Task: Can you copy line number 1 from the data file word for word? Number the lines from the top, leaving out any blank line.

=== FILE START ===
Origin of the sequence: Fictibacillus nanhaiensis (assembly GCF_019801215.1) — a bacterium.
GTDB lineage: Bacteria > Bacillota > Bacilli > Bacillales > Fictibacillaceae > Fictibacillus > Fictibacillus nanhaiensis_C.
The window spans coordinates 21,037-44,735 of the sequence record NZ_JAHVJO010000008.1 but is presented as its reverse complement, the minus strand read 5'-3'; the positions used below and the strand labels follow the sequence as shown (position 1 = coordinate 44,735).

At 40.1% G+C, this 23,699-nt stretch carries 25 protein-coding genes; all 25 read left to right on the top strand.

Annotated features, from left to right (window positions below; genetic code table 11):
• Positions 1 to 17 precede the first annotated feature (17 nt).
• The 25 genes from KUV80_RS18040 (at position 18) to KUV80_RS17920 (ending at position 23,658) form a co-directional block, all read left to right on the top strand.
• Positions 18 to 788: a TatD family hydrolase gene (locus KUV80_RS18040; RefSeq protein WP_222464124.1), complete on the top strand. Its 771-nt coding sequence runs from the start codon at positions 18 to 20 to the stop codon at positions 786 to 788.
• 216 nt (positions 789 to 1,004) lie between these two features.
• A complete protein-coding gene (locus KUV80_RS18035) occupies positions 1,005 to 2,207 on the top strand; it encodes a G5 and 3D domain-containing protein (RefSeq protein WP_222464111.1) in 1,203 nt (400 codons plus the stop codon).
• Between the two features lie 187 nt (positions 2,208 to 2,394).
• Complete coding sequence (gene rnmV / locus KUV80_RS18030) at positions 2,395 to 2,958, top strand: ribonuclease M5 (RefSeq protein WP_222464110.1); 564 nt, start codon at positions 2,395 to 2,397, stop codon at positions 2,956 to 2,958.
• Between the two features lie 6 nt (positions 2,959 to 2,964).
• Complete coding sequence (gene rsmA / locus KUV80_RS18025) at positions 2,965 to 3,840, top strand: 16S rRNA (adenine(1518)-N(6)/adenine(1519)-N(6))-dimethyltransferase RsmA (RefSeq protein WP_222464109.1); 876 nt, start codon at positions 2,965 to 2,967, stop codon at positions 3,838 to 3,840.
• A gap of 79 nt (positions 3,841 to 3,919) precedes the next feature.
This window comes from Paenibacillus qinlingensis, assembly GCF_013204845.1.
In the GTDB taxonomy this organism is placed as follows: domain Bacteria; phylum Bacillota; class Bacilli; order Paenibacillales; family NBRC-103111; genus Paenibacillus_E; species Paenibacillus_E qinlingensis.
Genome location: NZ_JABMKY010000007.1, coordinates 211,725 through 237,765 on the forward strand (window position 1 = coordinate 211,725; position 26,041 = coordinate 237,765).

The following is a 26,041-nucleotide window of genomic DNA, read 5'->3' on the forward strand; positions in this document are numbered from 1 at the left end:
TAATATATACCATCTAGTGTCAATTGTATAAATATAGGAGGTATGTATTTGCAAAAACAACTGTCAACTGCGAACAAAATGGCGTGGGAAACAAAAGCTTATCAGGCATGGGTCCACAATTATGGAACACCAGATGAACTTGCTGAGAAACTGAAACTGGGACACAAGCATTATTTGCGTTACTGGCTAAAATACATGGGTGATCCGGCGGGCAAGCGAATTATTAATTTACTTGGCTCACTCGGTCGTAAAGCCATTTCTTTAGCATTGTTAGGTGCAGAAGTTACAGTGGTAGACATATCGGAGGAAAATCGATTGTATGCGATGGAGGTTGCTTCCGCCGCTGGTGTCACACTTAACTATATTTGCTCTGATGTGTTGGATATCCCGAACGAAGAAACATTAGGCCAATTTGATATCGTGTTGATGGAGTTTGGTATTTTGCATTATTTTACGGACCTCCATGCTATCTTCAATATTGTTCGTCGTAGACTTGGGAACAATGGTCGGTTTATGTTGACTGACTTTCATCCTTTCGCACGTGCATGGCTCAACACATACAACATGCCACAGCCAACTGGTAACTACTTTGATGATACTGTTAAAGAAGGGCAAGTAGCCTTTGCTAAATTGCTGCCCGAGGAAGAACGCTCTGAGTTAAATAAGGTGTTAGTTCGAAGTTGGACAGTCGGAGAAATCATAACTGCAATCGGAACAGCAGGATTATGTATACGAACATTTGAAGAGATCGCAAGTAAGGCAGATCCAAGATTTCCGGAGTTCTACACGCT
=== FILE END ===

Origin of the sequence: Fictibacillus nanhaiensis (assembly GCF_019801215.1) — a bacterium.